The Impact of RA on Men

I’m the only male Patient Advocate and Moderator on and the corresponding Facebook page. There is a great page on RA and Women’s Health on our website but no corresponding page for men. Of all the people who visit the Facebook page, only 15% of the people reached were men and only 9% of the people who actively engaged by liking, sharing, or commenting on posts were men. All of this is not too surprising given the fact that the ratio of women to men with RA is about 2 to 1.[1] But with approximately 1.5 million people in the United States with RA[2], that would mean that almost half a million men suffer from RA.

When it comes to autoimmune diseases like multiple sclerosis, lupus, scleroderma, rheumatoid arthritis, and Sjogren's syndrome, women seem to bear the brunt of these diseases in terms of proportion of people impacted. Genetics, behaviors, and hormones are proposed as reasons why more women get these diseases.[3] However, there may be some differences in how RA impacts men. Since I’m a man with RA, this topic is of personal interest.

Researchers tend to find that women fare worse with RA than men in terms of severity of symptoms. But those differences may actually be a result of the measures used and not from the disease itself.[4] It has also been found that men respond more favorably to biologic treatments than women and are more likely to achieve disease remission status.[5] While some studies show that men are more likely to be treated earlier and more aggressively[6], other studies demonstrated that there were no differences in between the proportion of women and men taking corticosteroids, methotrexate, and biologics.[7] Men are more likely to suffer from infections due to immune suppressing medicines used to treat RA.[8] Erectile dysfunction can be a unique side effect of RA for men. But women also experience sexual dysfunction from the disease.[9] There is a higher mortality rate for men with RA.[10]

Despite all the studies conducted on gender differences in RA, one researcher from Finland reviewed the literature and argues that a strong research base using gold standard methods does not currently exist to demonstrate dramatic gender differences.[11] More research into this area is needed as it may provide better diagnosis and treatment options for both men and women.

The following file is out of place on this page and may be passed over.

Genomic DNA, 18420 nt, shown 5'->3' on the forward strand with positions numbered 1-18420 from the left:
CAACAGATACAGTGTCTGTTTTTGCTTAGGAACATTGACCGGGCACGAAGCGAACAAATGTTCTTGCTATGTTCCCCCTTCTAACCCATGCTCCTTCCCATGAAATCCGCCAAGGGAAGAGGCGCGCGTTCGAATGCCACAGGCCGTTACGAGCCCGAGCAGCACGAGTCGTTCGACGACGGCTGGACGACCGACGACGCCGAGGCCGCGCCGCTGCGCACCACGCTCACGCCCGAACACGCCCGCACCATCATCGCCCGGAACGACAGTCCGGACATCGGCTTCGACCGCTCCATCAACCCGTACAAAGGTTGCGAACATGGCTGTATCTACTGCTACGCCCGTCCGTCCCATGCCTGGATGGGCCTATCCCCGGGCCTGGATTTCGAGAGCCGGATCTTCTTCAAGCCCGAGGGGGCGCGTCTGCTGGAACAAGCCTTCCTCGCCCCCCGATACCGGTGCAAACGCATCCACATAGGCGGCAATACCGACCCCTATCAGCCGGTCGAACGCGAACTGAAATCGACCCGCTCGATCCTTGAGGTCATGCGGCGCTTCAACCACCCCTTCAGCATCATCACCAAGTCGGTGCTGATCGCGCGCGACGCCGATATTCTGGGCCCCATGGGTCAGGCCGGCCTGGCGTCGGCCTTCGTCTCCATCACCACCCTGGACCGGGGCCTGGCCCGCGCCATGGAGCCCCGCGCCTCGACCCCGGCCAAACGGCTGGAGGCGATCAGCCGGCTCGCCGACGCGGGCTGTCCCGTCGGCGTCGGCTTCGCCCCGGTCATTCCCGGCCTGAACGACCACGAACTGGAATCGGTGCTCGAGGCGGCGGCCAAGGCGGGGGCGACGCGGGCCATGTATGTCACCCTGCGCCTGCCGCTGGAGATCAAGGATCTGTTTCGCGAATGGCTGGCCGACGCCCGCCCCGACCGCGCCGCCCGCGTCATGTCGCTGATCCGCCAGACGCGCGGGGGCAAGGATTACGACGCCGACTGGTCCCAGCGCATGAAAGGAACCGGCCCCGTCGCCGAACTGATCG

Fathers, and any parent with RA for that matter, also have unique challenges. Children may not understand the disease and might believe that arthritis is something only old people get. As my children experienced me dealing with RA symptoms over time, it reinforced in their minds that this was a serious condition. It’s less of a battle these days getting my teenaged children to help with tasks that I simply cannot do anymore such as mowing the grass and doing yard work. This education is an ongoing process - just the other day one my children made a comment about me being an “old man with arthritis.” Sometimes the disease takes a toll on my ability to attend my daughter’s soccer games. I can no longer wrestle on the floor, play roller hockey, coach sports, or take them snowboarding.

Another aspect of RA that could be unique to men is pressure to be a primary wage earner for a family. While this tradition has shifted in the modern era due to globalization, educational opportunities, double family incomes, and changes in cultural norms, the pressure on men to provide for their families remains embedded in their persona.[12] I’m the primary breadwinner in our family as my wife and I planned for this many years ago so she could stay at home with our children when they were young (she now works outside the home). In this context, rheumatoid arthritis brought added pressure and questions like “What would happen if I become disabled?” and “Can I keep up with the pace of work?” Of course, this pressure to provide income can apply to anyone, male or female, single or married.

Rheumatoid arthritis impacts more women than men in terms of shear numbers. And the disease may impact women more in terms of severity and response to treatment. But RA is not just a women’s disease as there are large numbers of men battling RA. Understanding similarities and differences of how the disease impacts both genders is critical to proper diagnosis and treatment.

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This article represents the opinions, thoughts, and experiences of the author; none of this content has been paid for by any advertiser. The team does not recommend or endorse any products or treatments discussed herein. Learn more about how we maintain editorial integrity here.

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